What should the cloud computing industry make of the recent partnership between CloudBees and Verizon to render the CloudBees PaaS available on the Verizon Cloud? The obvious point worth noting is that the partnership enables CloudBees to take advantage of Verizon’s brand, partner relationships and global IT infrastructure to more effectively position its PaaS within the larger cloud landscape. More specifically, the CloudBees-Verizon partnership allows the Java-based PaaS to position itself alongside a brand-name IaaS vendor that is rapidly developing partnerships with other technology partners to enhance the Verizon IaaS platform that was revealed in October and remains in public Beta. Note that this is not the first time CloudBees has partnered with an IaaS vendor. In 2012, for example, CloudBees announced the availability of a PaaS platform branded AnyCloud on IaaS platforms such as Amazon Web Services and HP Cloud Services. The larger point here is that the CloudBees partnership with Verizon is illustrative less of the impending demise of PaaS, and more of the consolidation of IaaS as a respected sales channel for PaaS, with the attendant consequence that completely standalone PaaS vendors with no IaaS-related partnerships are becoming increasingly rare in the industry. The bottom line, however, is that the coupling of IaaS and PaaS means that PaaS has finally, irrevocably arrived, albeit not in the standalone form in which it originally emerged, but as a critical extension and offering amongst its dominant IaaS cousin in parallel with separate, dedicated PaaS sales operations teams and infrastructures.
Starting in Q4 of this year, the IaaS space will feature another platform geared toward the needs of enterprise customers in the form of Verizon’s new Infrastructure as a Service offering. Verizon’s new cloud platform features compute and storage capabilities that are analogous to the Amazon Web Services EC2 compute and S3 storage products. Unlike Amazon Web Services and Microsoft, however, customers will be able to provision and configure virtual machines that satisfy the parameters specific to their computing needs in contrast to selecting VMs from a list of preconfigured, out of the box options. Verizon’s press release elaborated on the Verizon Cloud’s provisioning and configuration flexibility as follows:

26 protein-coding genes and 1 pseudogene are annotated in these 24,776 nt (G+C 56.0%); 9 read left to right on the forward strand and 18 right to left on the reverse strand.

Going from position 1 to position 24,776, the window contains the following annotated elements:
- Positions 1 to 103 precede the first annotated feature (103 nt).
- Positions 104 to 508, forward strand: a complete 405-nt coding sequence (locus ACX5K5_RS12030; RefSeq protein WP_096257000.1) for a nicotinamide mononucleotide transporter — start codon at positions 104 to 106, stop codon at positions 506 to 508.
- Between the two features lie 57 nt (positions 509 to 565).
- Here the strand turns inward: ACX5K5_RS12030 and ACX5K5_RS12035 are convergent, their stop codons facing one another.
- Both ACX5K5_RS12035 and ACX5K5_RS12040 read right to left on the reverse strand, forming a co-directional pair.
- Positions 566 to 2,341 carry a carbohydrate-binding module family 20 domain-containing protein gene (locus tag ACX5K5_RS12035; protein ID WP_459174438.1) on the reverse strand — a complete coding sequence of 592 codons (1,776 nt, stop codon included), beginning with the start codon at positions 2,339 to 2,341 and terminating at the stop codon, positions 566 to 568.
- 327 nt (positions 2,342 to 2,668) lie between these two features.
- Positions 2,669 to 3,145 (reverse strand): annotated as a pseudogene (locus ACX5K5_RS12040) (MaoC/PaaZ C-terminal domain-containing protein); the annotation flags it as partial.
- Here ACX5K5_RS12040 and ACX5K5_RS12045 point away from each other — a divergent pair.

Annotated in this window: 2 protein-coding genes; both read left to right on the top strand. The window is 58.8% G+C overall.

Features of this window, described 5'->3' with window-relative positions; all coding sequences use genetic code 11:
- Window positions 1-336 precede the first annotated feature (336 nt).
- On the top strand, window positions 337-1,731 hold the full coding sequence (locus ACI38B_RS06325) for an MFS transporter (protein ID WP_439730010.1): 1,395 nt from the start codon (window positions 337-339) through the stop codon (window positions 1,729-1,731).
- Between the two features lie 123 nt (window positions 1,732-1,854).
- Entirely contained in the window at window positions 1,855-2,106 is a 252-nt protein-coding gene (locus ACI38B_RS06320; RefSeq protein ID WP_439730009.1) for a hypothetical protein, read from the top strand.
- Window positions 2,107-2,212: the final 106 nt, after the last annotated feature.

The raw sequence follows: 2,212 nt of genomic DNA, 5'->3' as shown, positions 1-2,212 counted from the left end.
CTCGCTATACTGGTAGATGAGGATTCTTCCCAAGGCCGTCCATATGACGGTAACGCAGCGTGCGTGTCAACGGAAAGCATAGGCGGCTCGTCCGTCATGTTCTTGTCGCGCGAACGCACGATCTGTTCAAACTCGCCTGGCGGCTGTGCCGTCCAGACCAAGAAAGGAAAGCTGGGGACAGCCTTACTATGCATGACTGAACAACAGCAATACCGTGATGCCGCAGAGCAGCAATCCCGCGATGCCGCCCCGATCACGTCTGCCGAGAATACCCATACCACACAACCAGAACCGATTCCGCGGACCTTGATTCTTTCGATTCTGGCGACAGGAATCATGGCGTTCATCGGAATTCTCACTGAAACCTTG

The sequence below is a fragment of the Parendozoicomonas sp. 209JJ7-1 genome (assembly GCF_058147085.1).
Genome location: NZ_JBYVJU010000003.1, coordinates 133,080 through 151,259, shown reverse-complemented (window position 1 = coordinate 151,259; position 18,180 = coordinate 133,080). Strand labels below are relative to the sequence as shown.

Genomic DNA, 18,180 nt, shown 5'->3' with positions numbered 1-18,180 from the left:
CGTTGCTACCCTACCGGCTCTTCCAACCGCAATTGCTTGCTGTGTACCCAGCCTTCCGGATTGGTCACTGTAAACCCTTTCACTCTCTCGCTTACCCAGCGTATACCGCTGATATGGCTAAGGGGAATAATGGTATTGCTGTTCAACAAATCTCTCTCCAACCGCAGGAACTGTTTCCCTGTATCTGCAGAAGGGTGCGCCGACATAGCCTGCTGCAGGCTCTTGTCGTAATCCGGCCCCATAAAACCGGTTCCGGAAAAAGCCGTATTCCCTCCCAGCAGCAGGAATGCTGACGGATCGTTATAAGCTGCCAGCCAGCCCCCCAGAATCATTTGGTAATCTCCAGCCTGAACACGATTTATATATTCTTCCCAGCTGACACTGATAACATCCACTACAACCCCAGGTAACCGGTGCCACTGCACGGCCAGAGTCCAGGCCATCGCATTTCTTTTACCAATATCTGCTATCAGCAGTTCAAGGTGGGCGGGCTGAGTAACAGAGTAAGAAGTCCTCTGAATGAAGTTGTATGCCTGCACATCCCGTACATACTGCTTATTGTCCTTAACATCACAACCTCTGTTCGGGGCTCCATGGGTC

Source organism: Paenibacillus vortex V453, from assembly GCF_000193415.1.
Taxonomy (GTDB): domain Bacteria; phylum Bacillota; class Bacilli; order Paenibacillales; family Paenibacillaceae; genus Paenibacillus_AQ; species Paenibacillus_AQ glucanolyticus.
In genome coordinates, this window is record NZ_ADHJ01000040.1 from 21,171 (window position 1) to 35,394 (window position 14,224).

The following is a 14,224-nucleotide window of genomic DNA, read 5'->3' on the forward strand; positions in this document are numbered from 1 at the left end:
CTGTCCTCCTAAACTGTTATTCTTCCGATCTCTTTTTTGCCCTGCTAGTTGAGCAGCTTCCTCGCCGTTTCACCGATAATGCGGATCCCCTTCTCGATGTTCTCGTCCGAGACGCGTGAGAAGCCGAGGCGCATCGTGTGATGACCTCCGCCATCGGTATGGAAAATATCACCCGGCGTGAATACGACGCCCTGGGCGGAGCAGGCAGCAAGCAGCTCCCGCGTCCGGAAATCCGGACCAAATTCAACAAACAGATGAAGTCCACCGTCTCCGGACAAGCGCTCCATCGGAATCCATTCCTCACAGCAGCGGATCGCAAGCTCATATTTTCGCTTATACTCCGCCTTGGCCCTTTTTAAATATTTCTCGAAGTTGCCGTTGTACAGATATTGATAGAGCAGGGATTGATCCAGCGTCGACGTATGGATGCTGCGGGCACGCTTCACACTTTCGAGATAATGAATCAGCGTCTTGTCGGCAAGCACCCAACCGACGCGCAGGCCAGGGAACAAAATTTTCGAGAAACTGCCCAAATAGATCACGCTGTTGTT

With Verizon Cloud Compute, users can determine and set virtual machine and network performance, providing predictable performance for mission critical applications, even during peak times. Additionally, users can configure storage performance and attach storage to multiple virtual machines. Previously, services had pre-set configurations for size (e.g. small, medium, large) and performance, with little flexibility regarding virtual machine and network performance and storage configuration. No other cloud offering provides this level of control.
Verizon already appears to have established some strong partnerships that include The Weather Channel and platform as a service vendor Engine Yard. Bryson Koehler, chief information officer at The Weather Company, remarked on its interest in using the Verizon Cloud for big data analytics as follows:
This is a breakthrough approach to how cloud computing is done. Weather is the most dynamic dataset in the world, and we also use big data to help consumers better plan their day and help businesses make intelligent decisions as it relates to weather. As a big data leader, a major part of The Weather Company’s go-forward strategy is based on the cloud, and we are linking a large part of our technical future to these services from Verizon.
Customers using the Verizon Cloud will be able to take advantage of its global network of data centers, managed hosting solutions and colocation offerings. The bottom line, here, is that the IaaS space suddenly has another exciting offering that is backed by Verizon’s famously robust communications infrastructure and customer service platform. Moreover, the solution boasts greater flexibility with respect to provisioning than its competitors, and will be supported by Verizon’s deep familiarity with the needs of enterprise customers. Verizon’s cloud offering will be available by way of data centers in Culpeper (VA), Englewood (CO), Miami (FL), Santa Clara (CA), Amsterdam, London, and Sao Paolo. The initial offering will be based out of the Culpeper data center while other data centers will go live with the Verizon Cloud platform in 2014.